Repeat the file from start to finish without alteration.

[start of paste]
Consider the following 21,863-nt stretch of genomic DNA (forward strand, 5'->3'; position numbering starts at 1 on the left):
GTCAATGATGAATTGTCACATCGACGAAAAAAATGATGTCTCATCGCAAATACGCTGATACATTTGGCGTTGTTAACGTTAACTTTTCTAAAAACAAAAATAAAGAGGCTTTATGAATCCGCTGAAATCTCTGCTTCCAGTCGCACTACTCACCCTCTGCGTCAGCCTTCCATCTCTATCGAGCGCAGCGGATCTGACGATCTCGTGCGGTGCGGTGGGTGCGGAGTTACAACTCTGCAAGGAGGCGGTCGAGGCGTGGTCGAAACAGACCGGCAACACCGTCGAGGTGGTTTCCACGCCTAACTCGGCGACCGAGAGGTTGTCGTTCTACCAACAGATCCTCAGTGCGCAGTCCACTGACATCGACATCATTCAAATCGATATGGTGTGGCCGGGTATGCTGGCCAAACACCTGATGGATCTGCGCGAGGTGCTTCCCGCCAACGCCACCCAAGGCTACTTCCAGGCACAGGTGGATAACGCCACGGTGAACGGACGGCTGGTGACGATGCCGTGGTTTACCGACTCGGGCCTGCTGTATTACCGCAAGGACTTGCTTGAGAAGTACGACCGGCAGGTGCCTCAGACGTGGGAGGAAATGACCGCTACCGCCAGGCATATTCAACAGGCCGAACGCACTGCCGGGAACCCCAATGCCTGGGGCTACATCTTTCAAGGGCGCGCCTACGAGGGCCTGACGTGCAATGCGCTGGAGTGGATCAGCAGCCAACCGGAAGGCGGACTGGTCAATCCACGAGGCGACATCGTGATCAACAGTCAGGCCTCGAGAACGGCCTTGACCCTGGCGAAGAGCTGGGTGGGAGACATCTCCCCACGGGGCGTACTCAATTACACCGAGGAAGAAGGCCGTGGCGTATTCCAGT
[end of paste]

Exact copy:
Consider the following 21,863-nt stretch of genomic DNA (forward strand, 5'->3'; position numbering starts at 1 on the left):
GTCAATGATGAATTGTCACATCGACGAAAAAAATGATGTCTCATCGCAAATACGCTGATACATTTGGCGTTGTTAACGTTAACTTTTCTAAAAACAAAAATAAAGAGGCTTTATGAATCCGCTGAAATCTCTGCTTCCAGTCGCACTACTCACCCTCTGCGTCAGCCTTCCATCTCTATCGAGCGCAGCGGATCTGACGATCTCGTGCGGTGCGGTGGGTGCGGAGTTACAACTCTGCAAGGAGGCGGTCGAGGCGTGGTCGAAACAGACCGGCAACACCGTCGAGGTGGTTTCCACGCCTAACTCGGCGACCGAGAGGTTGTCGTTCTACCAACAGATCCTCAGTGCGCAGTCCACTGACATCGACATCATTCAAATCGATATGGTGTGGCCGGGTATGCTGGCCAAACACCTGATGGATCTGCGCGAGGTGCTTCCCGCCAACGCCACCCAAGGCTACTTCCAGGCACAGGTGGATAACGCCACGGTGAACGGACGGCTGGTGACGATGCCGTGGTTTACCGACTCGGGCCTGCTGTATTACCGCAAGGACTTGCTTGAGAAGTACGACCGGCAGGTGCCTCAGACGTGGGAGGAAATGACCGCTACCGCCAGGCATATTCAACAGGCCGAACGCACTGCCGGGAACCCCAATGCCTGGGGCTACATCTTTCAAGGGCGCGCCTACGAGGGCCTGACGTGCAATGCGCTGGAGTGGATCAGCAGCCAACCGGAAGGCGGACTGGTCAATCCACGAGGCGACATCGTGATCAACAGTCAGGCCTCGAGAACGGCCTTGACCCTGGCGAAGAGCTGGGTGGGAGACATCTCCCCACGGGGCGTACTCAATTACACCGAGGAAGAAGGCCGTGGCGTATTCCAGT